California’s AB937, introduced by Assembly Member Bob Wieckowski, codifies basic personal rights for the state’s most vulnerable citizens. The right to have visitors, the right to receive phone calls, and the right to receive mail are already part of California law. However, these personal rights are often violated by court appointed conservators seeking unbridled power over vulnerable individuals.
Section 2351 of the Probate Code is amended to read:
(a) Subject to subdivision (b), the guardian or conservator, but not a limited conservator, has the care, custody, and control of, and has charge of the education of, the ward or conservatee. This control shall not extend to personal rights retained by the conservatee, including, but not limited to, the right to receive visitors, telephone calls, and personal mail, unless specifically limited by court order.
In favor of the bill are California Advocates for Nursing Home Reform (CANHR), Consumer Advocates for RCFE Reform (CARR), numerous Long-Term Care Ombudsmen, and elder advocates throughout the state. Families of abuse victims strongly favor the rights stated in AB937.
Opposing the bill is the California Association of Public Administrators, Public Guardians and Public Conservators. Santa Clara County Public Guardian Don Moody and Director of the California Department of Social Services Will Lightbourne are also on record as opposing personal rights for conservatees.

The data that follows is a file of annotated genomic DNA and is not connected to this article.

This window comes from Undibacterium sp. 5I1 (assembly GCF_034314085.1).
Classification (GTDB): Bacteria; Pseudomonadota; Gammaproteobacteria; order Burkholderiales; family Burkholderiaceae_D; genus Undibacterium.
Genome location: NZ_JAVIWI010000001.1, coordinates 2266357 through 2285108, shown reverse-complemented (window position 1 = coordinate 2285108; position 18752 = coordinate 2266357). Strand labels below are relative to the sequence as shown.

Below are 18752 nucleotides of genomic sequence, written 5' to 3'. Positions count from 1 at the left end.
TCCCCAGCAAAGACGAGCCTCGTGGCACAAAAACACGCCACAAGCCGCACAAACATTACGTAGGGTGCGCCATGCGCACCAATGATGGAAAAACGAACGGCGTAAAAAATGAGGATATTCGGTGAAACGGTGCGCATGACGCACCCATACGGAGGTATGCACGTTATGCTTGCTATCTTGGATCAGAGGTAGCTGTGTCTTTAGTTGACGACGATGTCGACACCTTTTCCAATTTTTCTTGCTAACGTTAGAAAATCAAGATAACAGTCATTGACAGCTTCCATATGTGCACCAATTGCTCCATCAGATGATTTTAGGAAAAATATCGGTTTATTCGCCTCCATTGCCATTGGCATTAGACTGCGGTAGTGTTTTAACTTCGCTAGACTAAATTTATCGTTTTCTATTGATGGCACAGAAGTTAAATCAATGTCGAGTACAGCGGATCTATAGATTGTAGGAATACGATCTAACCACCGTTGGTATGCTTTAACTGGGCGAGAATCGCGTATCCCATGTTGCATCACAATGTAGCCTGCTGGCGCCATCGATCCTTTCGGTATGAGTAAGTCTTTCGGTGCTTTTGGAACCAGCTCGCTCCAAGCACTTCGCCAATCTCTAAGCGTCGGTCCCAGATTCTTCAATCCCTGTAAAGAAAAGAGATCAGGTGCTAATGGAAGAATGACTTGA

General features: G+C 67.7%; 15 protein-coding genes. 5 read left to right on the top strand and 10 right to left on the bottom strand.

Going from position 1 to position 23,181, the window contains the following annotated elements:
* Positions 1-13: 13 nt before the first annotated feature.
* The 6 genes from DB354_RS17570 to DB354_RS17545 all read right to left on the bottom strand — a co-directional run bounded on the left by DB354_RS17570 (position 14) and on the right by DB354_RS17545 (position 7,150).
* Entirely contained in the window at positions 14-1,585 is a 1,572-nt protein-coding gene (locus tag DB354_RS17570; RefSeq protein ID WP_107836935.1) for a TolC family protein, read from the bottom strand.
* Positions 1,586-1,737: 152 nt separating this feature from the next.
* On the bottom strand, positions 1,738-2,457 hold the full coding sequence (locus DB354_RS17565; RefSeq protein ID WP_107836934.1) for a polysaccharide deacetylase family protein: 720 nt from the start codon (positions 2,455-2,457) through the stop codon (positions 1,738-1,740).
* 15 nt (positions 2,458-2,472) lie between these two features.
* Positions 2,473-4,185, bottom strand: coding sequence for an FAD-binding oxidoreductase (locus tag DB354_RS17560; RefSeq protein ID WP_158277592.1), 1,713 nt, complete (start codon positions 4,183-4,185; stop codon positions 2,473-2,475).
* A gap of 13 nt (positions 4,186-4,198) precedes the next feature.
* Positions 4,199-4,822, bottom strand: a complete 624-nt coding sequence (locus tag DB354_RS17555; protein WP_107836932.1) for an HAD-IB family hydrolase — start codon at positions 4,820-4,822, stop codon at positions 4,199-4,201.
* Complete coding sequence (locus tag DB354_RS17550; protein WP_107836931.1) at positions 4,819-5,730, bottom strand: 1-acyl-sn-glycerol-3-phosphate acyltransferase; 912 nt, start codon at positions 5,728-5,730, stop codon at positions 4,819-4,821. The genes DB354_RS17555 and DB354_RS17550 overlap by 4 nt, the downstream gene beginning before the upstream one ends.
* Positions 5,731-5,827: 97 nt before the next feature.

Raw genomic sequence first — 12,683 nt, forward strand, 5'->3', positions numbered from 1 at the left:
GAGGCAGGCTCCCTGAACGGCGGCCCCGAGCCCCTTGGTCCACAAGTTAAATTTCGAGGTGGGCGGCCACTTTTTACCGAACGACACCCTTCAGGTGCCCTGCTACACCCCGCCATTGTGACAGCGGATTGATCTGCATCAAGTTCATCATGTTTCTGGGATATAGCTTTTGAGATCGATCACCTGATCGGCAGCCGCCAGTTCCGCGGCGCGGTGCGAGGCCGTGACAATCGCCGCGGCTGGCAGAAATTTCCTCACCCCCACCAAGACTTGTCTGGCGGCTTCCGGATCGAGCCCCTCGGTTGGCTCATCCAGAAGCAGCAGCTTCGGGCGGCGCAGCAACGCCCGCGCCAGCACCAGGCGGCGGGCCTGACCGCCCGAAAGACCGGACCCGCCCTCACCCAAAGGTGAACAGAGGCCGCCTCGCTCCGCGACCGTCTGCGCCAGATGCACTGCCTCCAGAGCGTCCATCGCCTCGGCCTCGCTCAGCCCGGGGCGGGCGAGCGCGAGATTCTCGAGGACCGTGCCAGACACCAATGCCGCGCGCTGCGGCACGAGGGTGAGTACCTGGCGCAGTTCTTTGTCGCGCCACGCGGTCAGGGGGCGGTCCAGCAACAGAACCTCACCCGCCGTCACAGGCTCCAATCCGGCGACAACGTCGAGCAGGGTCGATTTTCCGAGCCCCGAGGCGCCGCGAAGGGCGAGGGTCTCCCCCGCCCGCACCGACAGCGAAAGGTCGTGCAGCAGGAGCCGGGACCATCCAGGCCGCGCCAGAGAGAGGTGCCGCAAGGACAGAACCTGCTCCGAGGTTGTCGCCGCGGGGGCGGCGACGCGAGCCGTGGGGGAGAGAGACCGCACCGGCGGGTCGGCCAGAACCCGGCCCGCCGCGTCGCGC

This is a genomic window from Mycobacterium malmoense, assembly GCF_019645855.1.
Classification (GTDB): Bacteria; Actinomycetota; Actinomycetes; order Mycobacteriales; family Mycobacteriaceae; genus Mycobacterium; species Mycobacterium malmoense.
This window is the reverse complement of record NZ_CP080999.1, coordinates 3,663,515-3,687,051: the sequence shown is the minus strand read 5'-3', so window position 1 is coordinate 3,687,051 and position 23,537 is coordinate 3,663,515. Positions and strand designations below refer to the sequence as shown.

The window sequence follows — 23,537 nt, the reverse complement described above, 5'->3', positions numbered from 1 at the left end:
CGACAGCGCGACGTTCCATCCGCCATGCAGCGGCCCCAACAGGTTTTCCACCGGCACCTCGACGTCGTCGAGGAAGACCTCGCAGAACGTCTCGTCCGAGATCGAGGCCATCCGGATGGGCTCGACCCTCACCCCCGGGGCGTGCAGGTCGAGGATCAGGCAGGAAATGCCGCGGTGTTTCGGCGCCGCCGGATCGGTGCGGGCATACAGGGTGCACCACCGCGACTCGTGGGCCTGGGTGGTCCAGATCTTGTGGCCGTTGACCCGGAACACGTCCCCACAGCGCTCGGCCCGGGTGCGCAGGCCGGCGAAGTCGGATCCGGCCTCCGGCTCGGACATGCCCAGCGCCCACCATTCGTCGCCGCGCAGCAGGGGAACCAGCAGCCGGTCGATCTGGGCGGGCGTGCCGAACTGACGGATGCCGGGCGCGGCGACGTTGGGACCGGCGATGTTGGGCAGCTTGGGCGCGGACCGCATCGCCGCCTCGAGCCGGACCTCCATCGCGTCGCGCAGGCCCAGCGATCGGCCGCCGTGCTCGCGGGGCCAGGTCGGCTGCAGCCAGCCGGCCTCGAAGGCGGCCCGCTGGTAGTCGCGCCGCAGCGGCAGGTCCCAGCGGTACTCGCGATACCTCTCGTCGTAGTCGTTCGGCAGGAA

Opposition from Moody and Lightbourne is not surprising. Moody’s department unlawfully imprisoned and isolated conservatees Gisela Riordan and Lillie Scalia for years. The abuse began when Lightbourne was Santa Clara County Social Services Agency Director. After moving to Sacramento, Lightbourne publicly supported ongoing abuse by Moody. Riordan and Scalia regained their rights only after coverage by the ABC7 I-Team in San Francisco.
Maria Jordanou was similarly imprisoned and isolated by the San Joaquin County Public Guardian. Jordanou died in captivity, unaware that her family was desperate to contact her.
Jean Swope suffered similar abuse at the hands of a court appointed private conservator in San Bernardino County. Swope was imprisoned and isolated for fifteen months. Her personal rights were restored by a restraining order against continued isolation. That effort cost Swope’s family $70K in legal fees.
AB937 does not change California law. The bill simply clarifies existing personal rights and codifies those rights into the Probate Code.
The full Assembly will vote on AB937 on Thursday, May 16, 2013. Letters of support can be sent to:
Legislative Aide Heather Falkenthal
Assemblymember Bob Wieckowski
Office: (916) 319 – 2025
Fax: (916) 319 – 2125